[FONT=Verdana, Arial, Helvetica, sans-serif]Chenrezig is considered the patron bodhisattva of Tibet, and his meditation is practiced in all the great lineages of Tibetan Buddhism. The beloved king Songtsen Gampo was believed to be an emanation of Avalokiteshvara, and some of the most respected meditation masters (lamas), like the Dalai Lamas and Karmapas who are considered living Buddhas, are also believed to be emanations of Avalokiteshvara.<O:p></O:p>[/FONT]
    [FONT=Verdana, Arial, Helvetica, sans-serif]Avalokiteshvara is the earthly manifestation of the self born, eternal Buddha, Amitabha. He guards this world in the interval between the historical Sakyamuni Buddha, and the next Buddha of the Future, Maitreya.<O:p></O:p>[/FONT]
    [FONT=Verdana, Arial, Helvetica, sans-serif]According to legend, Avalokiteshvara made a vow that he would not rest until he had liberated all the beings in all the realms of suffering. After working diligently at this task for a very long time, he looked out and realized the immense number of miserable beings yet to be saved. Seeing this, he became despondent and his head split into thousands of pieces. Amitabha Buddha put the pieces back together as a body with a thousand arms, an eye on each palm to see the suffering in the world and eleven heads, the top of which is Amitabha, allowing Avalokiteshvara to assist the myriad of sentient beings all at the same time.[/FONT][FONT=Verdana, Arial, Helvetica, sans-serif]<O:p></O:p>[/FONT]
    [FONT=Verdana, Arial, Helvetica, sans-serif]Avalokiteshvara, Chenrezig, is visualized in many forms, with various numbers of faces and arms, and various colors and ornaments.[/FONT]​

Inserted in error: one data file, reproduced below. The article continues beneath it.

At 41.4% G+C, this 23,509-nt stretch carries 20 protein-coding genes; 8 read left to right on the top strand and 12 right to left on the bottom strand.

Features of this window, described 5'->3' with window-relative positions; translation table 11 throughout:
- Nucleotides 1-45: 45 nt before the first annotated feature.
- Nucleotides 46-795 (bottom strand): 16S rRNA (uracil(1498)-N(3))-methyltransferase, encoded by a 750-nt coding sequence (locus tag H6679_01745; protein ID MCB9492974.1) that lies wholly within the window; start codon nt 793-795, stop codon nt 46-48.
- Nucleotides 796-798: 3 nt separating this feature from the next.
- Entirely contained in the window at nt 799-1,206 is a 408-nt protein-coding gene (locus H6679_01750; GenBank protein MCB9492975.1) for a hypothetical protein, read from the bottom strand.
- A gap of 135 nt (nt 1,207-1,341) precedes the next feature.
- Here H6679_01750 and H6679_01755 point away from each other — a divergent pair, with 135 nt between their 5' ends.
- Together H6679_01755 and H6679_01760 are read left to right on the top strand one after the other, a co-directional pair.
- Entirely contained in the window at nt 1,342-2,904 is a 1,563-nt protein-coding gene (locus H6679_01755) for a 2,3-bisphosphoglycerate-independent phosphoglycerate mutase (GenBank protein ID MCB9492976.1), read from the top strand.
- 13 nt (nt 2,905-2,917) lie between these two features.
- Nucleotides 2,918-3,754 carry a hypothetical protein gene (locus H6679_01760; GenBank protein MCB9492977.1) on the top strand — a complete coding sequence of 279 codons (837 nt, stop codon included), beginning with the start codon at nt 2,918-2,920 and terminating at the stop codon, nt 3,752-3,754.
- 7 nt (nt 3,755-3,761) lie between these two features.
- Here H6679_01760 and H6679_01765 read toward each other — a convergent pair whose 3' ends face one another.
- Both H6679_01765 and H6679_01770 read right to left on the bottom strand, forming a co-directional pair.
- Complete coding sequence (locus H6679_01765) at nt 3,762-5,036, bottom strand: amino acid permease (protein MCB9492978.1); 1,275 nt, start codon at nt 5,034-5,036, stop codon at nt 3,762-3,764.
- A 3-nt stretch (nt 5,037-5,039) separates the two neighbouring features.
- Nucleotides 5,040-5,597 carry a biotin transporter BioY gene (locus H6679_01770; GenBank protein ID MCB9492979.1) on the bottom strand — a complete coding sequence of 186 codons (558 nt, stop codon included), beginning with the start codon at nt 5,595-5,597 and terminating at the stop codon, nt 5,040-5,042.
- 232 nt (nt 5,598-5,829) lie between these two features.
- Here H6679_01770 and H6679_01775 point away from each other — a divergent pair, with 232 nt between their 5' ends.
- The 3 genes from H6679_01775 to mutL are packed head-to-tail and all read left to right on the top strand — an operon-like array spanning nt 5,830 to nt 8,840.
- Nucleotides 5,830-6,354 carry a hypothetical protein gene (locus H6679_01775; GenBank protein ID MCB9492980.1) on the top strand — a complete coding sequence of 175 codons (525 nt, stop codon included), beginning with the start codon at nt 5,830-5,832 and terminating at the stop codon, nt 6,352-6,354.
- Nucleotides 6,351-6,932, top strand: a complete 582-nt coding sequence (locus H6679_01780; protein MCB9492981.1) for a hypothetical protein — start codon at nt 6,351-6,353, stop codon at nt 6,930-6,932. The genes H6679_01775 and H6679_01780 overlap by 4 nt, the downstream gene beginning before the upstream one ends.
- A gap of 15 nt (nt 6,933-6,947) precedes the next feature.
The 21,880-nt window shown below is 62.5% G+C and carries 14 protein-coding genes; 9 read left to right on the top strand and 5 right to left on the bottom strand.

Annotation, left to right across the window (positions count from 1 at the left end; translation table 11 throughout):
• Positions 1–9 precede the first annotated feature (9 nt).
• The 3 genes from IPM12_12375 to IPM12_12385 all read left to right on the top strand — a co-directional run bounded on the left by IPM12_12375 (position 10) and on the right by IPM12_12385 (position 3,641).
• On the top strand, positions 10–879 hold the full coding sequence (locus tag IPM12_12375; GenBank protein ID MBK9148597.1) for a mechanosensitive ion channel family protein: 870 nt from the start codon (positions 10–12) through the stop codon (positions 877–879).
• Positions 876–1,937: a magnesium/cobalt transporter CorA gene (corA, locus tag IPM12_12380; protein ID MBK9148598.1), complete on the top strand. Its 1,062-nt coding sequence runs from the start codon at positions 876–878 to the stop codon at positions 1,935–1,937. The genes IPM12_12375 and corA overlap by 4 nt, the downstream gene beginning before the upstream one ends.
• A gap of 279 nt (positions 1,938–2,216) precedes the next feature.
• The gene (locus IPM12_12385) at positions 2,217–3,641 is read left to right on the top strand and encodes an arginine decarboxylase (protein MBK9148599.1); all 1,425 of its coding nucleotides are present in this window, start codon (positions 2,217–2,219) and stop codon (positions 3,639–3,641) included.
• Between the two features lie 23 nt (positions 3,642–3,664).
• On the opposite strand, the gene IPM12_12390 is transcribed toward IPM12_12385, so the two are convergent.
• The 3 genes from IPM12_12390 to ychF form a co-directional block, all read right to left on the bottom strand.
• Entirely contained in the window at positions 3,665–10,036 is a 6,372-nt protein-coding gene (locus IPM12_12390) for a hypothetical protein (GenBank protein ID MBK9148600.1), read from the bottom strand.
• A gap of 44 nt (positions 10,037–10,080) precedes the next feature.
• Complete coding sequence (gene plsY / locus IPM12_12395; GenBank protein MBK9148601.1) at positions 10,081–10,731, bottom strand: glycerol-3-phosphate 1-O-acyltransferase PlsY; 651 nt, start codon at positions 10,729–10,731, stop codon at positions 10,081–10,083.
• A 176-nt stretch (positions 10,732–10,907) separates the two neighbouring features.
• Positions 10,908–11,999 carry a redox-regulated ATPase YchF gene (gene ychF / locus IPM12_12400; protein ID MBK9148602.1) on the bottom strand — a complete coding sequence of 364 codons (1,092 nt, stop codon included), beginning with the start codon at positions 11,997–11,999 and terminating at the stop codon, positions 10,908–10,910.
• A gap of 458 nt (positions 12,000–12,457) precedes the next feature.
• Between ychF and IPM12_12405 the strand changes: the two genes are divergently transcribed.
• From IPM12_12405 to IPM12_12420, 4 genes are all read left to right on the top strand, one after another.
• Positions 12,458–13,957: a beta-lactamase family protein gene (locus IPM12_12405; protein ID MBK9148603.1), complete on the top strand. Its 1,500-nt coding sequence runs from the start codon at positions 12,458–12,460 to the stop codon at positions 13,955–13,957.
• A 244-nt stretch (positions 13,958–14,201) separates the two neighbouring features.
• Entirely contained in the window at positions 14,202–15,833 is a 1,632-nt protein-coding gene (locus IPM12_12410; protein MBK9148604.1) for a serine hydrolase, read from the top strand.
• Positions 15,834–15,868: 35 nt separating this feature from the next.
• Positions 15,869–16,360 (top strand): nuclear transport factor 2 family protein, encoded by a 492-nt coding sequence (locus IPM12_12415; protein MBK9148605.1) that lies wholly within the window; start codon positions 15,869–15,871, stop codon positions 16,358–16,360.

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    [FONT=Verdana, Arial, Helvetica, sans-serif]The radiant white Buddha form representing purity and power of the enlightened mind's loving kindness and compassion is illustrated above and at the very top of this page.[/FONT]
    [FONT=Verdana, Arial, Helvetica, sans-serif]We may visualize him as a transparent, rainbow like form, like a reflection in water, representing the empty and open aspect of awakened mind. He transcends the solidification of concepts, including our idea that he is "out there," separate from us.[/FONT]
    [FONT=Verdana, Arial, Helvetica, sans-serif]He sits on a lotus and the flat disc of the moon, with another moon disk behind him, reflecting his total purity. Two of his four arms are joined in the prayer position holding the wish fulfilling gem. In his other left hand he holds a lotus flower and in his other right hand, a crystal mala (rosary), which he is using to count the repetitions of his mantra, Om Mani Padme Hum, Hail to the Jewel in the Lotus, which liberates all beings from suffering. He wears the silks and ornaments of a Bodhisattva, representing all his special qualities, and the soft skin of an antelope over his shoulder, symbolizing his complete freedom from violence. He smiles with deep understanding, love and compassion as his eyes look upon all beings.[/FONT]
    [FONT=Verdana, Arial, Helvetica, sans-serif]The four arms and hands signify the four immeasurables: immeasurable loving kindness, immeasurable compassion, immeasurable joy, and immeasurable equanimity. Chenrezig, the Bodhisattva of Boundless Compassion, is the very embodiment and realization of the four immeasurables. The four immeasurables are the vehicles through which Chenrezig benefits beings.[/FONT]